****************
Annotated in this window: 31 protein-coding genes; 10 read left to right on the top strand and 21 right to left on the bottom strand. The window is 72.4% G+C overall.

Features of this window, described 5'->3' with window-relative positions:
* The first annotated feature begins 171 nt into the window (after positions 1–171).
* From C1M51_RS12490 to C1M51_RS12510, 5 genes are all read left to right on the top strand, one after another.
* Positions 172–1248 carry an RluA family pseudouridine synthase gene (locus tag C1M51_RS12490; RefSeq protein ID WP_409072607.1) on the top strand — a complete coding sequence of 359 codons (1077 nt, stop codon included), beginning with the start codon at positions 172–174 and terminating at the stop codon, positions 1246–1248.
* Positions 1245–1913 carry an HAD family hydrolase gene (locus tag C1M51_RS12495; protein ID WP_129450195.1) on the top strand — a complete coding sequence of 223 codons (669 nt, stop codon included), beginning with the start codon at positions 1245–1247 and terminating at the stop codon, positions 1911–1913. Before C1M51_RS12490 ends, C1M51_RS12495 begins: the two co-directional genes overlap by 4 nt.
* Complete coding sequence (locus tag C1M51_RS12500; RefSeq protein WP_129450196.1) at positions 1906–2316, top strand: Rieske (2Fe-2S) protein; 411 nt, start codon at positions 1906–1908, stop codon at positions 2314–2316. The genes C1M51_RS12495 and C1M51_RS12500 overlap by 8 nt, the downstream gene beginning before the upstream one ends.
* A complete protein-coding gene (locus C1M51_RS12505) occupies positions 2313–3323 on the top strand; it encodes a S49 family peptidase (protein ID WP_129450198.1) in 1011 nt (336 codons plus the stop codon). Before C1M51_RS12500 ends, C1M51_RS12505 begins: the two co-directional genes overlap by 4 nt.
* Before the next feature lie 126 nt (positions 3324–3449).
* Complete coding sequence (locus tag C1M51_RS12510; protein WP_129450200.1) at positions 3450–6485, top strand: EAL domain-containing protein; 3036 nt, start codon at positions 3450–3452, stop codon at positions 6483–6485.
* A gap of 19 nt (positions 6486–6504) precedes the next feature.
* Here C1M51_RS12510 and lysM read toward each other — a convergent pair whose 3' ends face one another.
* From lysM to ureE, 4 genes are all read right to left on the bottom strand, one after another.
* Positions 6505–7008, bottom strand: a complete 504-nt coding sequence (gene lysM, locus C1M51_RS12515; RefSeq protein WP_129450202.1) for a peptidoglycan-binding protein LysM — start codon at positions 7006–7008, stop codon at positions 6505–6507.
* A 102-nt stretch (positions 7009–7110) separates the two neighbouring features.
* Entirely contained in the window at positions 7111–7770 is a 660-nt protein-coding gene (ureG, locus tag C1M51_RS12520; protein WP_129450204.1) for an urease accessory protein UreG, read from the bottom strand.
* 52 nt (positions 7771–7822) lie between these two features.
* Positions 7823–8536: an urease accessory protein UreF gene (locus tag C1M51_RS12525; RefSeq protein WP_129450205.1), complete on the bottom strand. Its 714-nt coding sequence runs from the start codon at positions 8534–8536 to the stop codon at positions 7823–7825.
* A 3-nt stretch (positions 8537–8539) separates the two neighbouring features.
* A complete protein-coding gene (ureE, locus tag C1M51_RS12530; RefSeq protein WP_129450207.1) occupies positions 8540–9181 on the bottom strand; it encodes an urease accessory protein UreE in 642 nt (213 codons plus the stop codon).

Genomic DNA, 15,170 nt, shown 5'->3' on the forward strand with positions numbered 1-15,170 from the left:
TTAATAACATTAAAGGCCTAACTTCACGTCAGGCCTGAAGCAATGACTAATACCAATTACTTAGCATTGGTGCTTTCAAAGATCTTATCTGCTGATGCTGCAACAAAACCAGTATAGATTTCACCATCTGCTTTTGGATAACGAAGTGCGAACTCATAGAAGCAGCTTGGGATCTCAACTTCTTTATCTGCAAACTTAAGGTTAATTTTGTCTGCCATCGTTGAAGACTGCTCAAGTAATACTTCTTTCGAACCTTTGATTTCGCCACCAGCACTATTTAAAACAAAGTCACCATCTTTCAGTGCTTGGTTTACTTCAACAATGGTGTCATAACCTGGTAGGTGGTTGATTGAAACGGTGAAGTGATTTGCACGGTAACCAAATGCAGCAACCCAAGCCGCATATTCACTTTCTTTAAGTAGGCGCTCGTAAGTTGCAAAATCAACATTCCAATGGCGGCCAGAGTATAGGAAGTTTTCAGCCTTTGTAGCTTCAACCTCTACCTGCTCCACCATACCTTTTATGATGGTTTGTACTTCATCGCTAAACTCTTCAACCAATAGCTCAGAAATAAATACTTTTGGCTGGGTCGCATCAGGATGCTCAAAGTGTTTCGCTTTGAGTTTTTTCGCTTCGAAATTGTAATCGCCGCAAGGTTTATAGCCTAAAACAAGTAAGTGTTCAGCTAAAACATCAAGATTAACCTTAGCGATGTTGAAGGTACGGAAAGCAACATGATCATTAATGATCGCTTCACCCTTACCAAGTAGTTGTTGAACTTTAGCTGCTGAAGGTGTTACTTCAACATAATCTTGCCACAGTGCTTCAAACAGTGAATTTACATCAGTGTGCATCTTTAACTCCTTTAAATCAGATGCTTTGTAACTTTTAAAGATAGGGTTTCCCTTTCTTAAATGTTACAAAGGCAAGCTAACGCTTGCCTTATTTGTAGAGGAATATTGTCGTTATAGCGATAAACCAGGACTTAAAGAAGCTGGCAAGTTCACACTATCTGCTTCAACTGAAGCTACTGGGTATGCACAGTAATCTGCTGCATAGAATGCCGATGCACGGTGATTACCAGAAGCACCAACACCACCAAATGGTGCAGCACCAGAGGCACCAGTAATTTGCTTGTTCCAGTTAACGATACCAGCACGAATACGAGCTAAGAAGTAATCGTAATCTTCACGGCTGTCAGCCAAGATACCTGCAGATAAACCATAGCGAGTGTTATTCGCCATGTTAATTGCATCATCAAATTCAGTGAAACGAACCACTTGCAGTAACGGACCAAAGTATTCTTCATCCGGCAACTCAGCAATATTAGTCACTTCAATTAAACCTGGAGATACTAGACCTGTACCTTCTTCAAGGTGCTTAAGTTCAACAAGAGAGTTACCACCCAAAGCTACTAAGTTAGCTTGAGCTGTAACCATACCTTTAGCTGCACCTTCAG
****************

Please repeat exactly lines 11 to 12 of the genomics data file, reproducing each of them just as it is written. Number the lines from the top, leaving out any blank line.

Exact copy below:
* A gap of 19 nt (positions 6486–6504) precedes the next feature.
* Here C1M51_RS12510 and lysM read toward each other — a convergent pair whose 3' ends face one another.